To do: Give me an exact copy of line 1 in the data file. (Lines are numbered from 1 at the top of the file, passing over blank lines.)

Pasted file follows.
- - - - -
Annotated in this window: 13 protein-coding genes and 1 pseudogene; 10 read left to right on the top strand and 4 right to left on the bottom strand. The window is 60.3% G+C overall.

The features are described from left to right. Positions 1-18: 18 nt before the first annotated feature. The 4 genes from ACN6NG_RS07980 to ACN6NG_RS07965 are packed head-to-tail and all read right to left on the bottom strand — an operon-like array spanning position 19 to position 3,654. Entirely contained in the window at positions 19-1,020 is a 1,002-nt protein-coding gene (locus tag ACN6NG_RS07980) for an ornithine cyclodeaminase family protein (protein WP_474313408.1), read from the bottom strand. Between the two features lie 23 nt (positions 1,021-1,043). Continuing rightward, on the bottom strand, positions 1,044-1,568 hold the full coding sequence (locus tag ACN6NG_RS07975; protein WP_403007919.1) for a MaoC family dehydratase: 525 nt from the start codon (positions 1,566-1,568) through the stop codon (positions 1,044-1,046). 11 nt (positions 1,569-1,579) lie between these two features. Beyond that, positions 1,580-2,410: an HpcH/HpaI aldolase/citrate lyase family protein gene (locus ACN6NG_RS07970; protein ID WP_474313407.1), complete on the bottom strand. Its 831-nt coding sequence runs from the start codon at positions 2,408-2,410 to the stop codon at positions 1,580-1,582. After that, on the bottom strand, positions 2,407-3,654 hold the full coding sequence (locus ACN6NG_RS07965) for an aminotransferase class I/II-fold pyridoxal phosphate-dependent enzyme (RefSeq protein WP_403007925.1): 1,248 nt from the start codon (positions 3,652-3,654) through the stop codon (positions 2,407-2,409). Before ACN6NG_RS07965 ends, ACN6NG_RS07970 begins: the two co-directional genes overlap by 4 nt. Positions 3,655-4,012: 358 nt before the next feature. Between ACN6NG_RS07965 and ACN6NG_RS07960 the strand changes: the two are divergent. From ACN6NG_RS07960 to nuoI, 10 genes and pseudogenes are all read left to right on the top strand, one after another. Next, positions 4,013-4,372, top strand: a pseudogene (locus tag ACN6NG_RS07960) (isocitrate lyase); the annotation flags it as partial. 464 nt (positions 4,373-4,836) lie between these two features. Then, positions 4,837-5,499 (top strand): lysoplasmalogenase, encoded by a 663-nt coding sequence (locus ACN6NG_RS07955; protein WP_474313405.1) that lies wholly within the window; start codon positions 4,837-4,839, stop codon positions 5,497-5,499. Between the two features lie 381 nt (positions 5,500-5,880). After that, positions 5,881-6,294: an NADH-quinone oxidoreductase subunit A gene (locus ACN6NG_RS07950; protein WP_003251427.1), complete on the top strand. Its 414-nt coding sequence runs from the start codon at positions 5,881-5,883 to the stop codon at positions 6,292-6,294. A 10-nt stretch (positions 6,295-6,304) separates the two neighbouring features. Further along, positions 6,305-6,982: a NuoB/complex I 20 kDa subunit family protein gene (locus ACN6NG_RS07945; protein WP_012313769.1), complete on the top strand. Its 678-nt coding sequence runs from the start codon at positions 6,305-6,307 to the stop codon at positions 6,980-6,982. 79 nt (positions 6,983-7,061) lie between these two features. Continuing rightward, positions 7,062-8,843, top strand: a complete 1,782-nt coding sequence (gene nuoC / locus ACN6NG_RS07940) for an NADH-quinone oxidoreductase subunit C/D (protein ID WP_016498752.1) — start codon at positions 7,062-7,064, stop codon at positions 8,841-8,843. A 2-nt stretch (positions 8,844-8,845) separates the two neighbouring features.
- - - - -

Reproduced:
Annotated in this window: 13 protein-coding genes and 1 pseudogene; 10 read left to right on the top strand and 4 right to left on the bottom strand. The window is 60.3% G+C overall.